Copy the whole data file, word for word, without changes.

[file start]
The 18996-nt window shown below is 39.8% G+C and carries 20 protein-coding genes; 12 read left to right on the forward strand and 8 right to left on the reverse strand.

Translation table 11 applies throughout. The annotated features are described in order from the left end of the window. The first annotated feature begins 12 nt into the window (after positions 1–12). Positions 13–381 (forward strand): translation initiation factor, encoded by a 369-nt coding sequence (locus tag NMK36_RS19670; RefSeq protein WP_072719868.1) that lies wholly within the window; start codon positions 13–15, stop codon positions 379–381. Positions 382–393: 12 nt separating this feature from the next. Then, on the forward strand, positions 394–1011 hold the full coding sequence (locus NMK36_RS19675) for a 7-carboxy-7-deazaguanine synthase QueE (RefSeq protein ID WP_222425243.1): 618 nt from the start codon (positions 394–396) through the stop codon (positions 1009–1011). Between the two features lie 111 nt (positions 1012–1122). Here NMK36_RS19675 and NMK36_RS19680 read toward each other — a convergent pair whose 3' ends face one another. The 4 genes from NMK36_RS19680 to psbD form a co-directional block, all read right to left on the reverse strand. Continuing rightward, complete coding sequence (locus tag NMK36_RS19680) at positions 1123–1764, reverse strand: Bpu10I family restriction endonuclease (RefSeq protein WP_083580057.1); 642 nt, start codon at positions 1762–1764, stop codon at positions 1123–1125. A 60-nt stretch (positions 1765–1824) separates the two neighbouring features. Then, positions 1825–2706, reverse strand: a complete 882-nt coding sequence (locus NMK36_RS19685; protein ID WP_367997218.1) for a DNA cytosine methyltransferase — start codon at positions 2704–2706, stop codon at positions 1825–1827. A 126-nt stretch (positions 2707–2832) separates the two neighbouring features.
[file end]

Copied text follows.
The 18996-nt window shown below is 39.8% G+C and carries 20 protein-coding genes; 12 read left to right on the forward strand and 8 right to left on the reverse strand.

Translation table 11 applies throughout. The annotated features are described in order from the left end of the window. The first annotated feature begins 12 nt into the window (after positions 1–12). Positions 13–381 (forward strand): translation initiation factor, encoded by a 369-nt coding sequence (locus tag NMK36_RS19670; RefSeq protein WP_072719868.1) that lies wholly within the window; start codon positions 13–15, stop codon positions 379–381. Positions 382–393: 12 nt separating this feature from the next. Then, on the forward strand, positions 394–1011 hold the full coding sequence (locus NMK36_RS19675) for a 7-carboxy-7-deazaguanine synthase QueE (RefSeq protein ID WP_222425243.1): 618 nt from the start codon (positions 394–396) through the stop codon (positions 1009–1011). Between the two features lie 111 nt (positions 1012–1122). Here NMK36_RS19675 and NMK36_RS19680 read toward each other — a convergent pair whose 3' ends face one another. The 4 genes from NMK36_RS19680 to psbD form a co-directional block, all read right to left on the reverse strand. Continuing rightward, complete coding sequence (locus tag NMK36_RS19680) at positions 1123–1764, reverse strand: Bpu10I family restriction endonuclease (RefSeq protein WP_083580057.1); 642 nt, start codon at positions 1762–1764, stop codon at positions 1123–1125. A 60-nt stretch (positions 1765–1824) separates the two neighbouring features. Then, positions 1825–2706, reverse strand: a complete 882-nt coding sequence (locus NMK36_RS19685; protein ID WP_367997218.1) for a DNA cytosine methyltransferase — start codon at positions 2704–2706, stop codon at positions 1825–1827. A 126-nt stretch (positions 2707–2832) separates the two neighbouring features.